A recent court decision, reported this week, has raised questions as to the enforceability of a guarantee of an Authorised Guarantee Agreement (commonly known as a "GAGA"). A direct guarantee of an assignee's obligations given by the guarantor of the former tenant was held to be unenforceable. The judge also questioned whether the alternative (and more common) drafting of a "sub-guarantee" by the outgoing guarantor of the outgoing tenant's obligations under an Authorised Guarantee Agreement (an "AGA") was enforceable.
The Landlord and Tenant (Covenants) Act 1995 ("1995 Act") radically changed the law relating to the enforceability of covenants against former tenants and former guarantors. With some exceptions, for leases granted on or after 1st January 1996, the tenant and its guarantor will automatically be released from all tenant covenants under the lease on an assignment. The 1995 Act provides for the circumstances in which the tenant may guarantee the performance by the assignee of the tenant covenants, but is completely silent on the position of whether guarantors can guarantee performance of the outgoing tenant's ongoing tenant covenants. The 1995 Act expressly states that, to the extent that any agreement attempts to exclude, modify or frustrate the operation of the 1995 Act, it will be void.
In Good Harvest Partnership LLP v Centaur Services Limited  EWHC 330 (Ch), the wording of the deed containing the AGA was unusual because the guarantor had given a direct guarantee to the landlord of the incoming tenant's obligations rather than a guarantee of the outgoing tenant's AGA. The judge concluded that this fell foul of the anti-avoidance provisions of the 1995 Act. However, what will be of concern to landlords is that, in the judgment, Newey J also expressed doubts as to the enforceability of a guarantor's "sub-guarantee" of a former tenant's obligations under an AGA, but was not required to reach a decision on this issue, as it was not directly applicable to the facts of the case. Until there is further case law specifically on this point, these comments will inevitably lead to uncertainty for landlords.
It has generally been thought that, in contrast with the position where the guarantor is directly guaranteeing the assignee's obligations, an outgoing guarantor can guarantee the former tenant's obligations under an AGA until the assignee itself assigns. This is the way that most AGAs and GAGAs are drafted. The judgment leaves open the question as to whether this is a correct interpretation of the 1995 Act. Our view remains that this structure does not fall foul of the anti-avoidance mechanisms of the 1995 Act.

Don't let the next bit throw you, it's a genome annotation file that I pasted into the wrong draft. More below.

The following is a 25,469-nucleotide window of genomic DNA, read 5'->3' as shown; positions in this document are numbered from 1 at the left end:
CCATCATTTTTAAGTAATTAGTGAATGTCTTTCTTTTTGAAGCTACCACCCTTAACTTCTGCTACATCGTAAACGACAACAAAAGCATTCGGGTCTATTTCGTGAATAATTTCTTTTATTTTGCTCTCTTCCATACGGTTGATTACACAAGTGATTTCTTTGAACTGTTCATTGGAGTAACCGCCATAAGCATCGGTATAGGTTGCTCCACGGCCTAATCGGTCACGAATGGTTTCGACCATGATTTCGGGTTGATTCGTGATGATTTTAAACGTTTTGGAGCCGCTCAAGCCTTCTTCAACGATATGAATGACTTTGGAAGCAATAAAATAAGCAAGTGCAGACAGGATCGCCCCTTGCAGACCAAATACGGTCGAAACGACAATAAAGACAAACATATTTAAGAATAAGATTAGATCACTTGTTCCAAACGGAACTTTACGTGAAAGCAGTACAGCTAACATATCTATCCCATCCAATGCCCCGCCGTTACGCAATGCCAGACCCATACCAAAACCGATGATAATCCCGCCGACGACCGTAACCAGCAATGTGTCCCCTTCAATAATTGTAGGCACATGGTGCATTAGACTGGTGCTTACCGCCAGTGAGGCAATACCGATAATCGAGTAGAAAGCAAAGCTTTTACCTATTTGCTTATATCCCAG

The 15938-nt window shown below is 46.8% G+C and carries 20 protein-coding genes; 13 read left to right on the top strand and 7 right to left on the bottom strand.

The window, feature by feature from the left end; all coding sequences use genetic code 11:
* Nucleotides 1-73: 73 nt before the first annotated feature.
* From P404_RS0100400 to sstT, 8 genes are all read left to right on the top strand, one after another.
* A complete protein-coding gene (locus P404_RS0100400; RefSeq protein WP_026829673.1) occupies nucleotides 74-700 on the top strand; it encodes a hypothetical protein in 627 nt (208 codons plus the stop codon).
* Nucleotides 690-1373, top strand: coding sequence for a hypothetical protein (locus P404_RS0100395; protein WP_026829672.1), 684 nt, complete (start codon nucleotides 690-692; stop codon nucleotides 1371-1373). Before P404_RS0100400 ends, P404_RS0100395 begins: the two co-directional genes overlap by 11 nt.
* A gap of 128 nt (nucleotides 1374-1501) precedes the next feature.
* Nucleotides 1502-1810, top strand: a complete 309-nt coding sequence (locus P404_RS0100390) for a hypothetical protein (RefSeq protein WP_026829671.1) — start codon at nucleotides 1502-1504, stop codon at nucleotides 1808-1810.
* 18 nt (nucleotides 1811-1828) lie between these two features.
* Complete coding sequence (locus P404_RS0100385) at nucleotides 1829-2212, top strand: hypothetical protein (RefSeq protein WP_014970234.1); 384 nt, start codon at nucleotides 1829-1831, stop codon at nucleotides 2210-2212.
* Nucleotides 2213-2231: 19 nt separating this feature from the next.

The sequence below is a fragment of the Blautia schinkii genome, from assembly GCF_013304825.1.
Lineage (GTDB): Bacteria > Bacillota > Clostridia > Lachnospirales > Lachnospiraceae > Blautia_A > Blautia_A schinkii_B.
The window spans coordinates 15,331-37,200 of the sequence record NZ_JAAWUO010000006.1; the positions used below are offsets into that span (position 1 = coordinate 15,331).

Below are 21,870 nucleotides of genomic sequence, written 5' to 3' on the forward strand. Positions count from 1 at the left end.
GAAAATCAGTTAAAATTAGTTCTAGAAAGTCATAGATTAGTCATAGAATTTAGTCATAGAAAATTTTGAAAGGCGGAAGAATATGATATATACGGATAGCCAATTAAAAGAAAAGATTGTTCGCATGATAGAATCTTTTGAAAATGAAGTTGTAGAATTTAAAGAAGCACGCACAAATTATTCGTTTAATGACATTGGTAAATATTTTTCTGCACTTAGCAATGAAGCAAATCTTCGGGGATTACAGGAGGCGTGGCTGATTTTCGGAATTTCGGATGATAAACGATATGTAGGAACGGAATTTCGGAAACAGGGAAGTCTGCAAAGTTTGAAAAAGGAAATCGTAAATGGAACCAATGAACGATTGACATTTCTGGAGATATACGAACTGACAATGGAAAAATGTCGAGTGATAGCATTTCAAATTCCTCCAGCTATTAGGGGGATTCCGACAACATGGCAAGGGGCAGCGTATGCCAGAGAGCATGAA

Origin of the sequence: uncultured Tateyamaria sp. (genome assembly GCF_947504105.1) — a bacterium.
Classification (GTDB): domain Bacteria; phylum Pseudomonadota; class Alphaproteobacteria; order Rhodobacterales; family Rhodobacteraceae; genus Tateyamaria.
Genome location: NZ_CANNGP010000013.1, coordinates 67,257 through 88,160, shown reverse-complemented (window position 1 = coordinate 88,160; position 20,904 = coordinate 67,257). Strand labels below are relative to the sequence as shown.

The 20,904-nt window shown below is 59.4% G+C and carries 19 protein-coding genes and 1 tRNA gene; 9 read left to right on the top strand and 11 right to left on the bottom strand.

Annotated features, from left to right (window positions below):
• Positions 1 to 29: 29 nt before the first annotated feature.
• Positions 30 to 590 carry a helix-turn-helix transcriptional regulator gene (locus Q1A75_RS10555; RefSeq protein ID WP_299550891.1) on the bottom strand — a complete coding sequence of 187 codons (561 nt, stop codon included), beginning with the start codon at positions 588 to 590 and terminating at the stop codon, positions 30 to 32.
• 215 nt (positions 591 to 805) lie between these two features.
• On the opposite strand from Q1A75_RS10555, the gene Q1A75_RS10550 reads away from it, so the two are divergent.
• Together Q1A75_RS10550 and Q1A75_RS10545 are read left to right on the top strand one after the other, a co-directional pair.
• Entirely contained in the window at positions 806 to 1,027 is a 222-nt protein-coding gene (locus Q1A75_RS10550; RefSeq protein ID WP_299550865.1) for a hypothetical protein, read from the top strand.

This decision emphasises that an arrangement will be void where it requires an outgoing guarantor to enter into a direct covenant with the landlord to guarantee the covenants of the assignee under the lease. This may be particularly important if, for example, the assigning tenant is insolvent but its guarantor is not. Administrators and liquidators of insolvent companies are rarely willing to agree to enter into an AGA but, unless they do so, a guarantee from the solvent guarantor (which, by definition, would not constitute a "GAGA" in the normal sense) would be void. In practical terms, this means that the covenant strength of a proposed assignee itself rather than the combined assignee, tenant and guarantor package becomes all the more important, with the consequent risk that landlords may lay themselves open to a challenge that they are unreasonably withholding consent.
It is also worth noting that this prohibition also covers the situation where an existing guarantor is required to give a new guarantee of the assignee's obligations. In practice, this is most likely to arise on an intra-group assignment, where a parent company has guaranteed the outgoing tenant's obligations. On assignment to another group company, the parent company guarantor is not permitted under the 1995 Act to stand again as guarantor for the new group company assignee.
When the 1995 Act came in to force, its potential to lead to a dilution of covenant strength in an intra-group situation was appreciated and alienation provisions often prohibited intra-group assignments altogether. As time has gone on, landlords have become more relaxed. This case is bound to cause landlords to reconsider their position.
Some existing guarantors are likely to seek to escape liability as a result of this case and more litigation is likely to follow on the point. However, until there is a case directly concerned with a guarantor's guarantee of the outgoing tenant's obligations under an AGA, we recommend that, where appropriate, landlords continue to seek a GAGA from the tenant's guarantor.